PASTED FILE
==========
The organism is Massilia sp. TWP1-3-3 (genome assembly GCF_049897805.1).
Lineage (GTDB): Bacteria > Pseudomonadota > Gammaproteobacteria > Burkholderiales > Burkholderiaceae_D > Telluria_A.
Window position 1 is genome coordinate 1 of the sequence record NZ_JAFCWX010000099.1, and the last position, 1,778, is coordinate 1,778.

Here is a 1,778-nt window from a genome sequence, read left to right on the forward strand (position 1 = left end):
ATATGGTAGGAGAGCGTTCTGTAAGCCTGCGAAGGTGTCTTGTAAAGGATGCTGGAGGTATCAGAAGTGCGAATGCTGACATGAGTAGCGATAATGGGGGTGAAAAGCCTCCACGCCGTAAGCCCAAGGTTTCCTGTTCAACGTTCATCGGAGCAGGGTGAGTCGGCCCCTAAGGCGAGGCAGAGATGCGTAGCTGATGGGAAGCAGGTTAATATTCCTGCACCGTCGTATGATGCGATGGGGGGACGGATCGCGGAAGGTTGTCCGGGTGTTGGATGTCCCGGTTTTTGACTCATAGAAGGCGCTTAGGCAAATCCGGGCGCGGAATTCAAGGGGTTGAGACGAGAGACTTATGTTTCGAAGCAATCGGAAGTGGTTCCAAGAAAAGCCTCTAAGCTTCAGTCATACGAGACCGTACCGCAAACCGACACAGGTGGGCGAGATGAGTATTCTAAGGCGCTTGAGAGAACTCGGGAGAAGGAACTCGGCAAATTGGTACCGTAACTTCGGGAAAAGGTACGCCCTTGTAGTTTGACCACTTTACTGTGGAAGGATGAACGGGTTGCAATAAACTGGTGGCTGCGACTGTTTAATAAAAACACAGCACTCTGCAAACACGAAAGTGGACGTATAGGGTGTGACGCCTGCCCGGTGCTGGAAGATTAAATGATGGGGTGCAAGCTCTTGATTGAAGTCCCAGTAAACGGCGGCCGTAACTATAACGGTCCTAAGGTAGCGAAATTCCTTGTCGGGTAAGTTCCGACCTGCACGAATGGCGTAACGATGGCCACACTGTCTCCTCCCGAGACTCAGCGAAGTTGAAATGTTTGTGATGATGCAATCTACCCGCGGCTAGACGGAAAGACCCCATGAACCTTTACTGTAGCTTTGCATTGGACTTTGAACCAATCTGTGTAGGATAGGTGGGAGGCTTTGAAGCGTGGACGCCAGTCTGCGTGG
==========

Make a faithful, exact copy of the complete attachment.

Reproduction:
The organism is Massilia sp. TWP1-3-3 (genome assembly GCF_049897805.1).
Lineage (GTDB): Bacteria > Pseudomonadota > Gammaproteobacteria > Burkholderiales > Burkholderiaceae_D > Telluria_A.
Window position 1 is genome coordinate 1 of the sequence record NZ_JAFCWX010000099.1, and the last position, 1,778, is coordinate 1,778.

Here is a 1,778-nt window from a genome sequence, read left to right on the forward strand (position 1 = left end):
ATATGGTAGGAGAGCGTTCTGTAAGCCTGCGAAGGTGTCTTGTAAAGGATGCTGGAGGTATCAGAAGTGCGAATGCTGACATGAGTAGCGATAATGGGGGTGAAAAGCCTCCACGCCGTAAGCCCAAGGTTTCCTGTTCAACGTTCATCGGAGCAGGGTGAGTCGGCCCCTAAGGCGAGGCAGAGATGCGTAGCTGATGGGAAGCAGGTTAATATTCCTGCACCGTCGTATGATGCGATGGGGGGACGGATCGCGGAAGGTTGTCCGGGTGTTGGATGTCCCGGTTTTTGACTCATAGAAGGCGCTTAGGCAAATCCGGGCGCGGAATTCAAGGGGTTGAGACGAGAGACTTATGTTTCGAAGCAATCGGAAGTGGTTCCAAGAAAAGCCTCTAAGCTTCAGTCATACGAGACCGTACCGCAAACCGACACAGGTGGGCGAGATGAGTATTCTAAGGCGCTTGAGAGAACTCGGGAGAAGGAACTCGGCAAATTGGTACCGTAACTTCGGGAAAAGGTACGCCCTTGTAGTTTGACCACTTTACTGTGGAAGGATGAACGGGTTGCAATAAACTGGTGGCTGCGACTGTTTAATAAAAACACAGCACTCTGCAAACACGAAAGTGGACGTATAGGGTGTGACGCCTGCCCGGTGCTGGAAGATTAAATGATGGGGTGCAAGCTCTTGATTGAAGTCCCAGTAAACGGCGGCCGTAACTATAACGGTCCTAAGGTAGCGAAATTCCTTGTCGGGTAAGTTCCGACCTGCACGAATGGCGTAACGATGGCCACACTGTCTCCTCCCGAGACTCAGCGAAGTTGAAATGTTTGTGATGATGCAATCTACCCGCGGCTAGACGGAAAGACCCCATGAACCTTTACTGTAGCTTTGCATTGGACTTTGAACCAATCTGTGTAGGATAGGTGGGAGGCTTTGAAGCGTGGACGCCAGTCTGCGTGG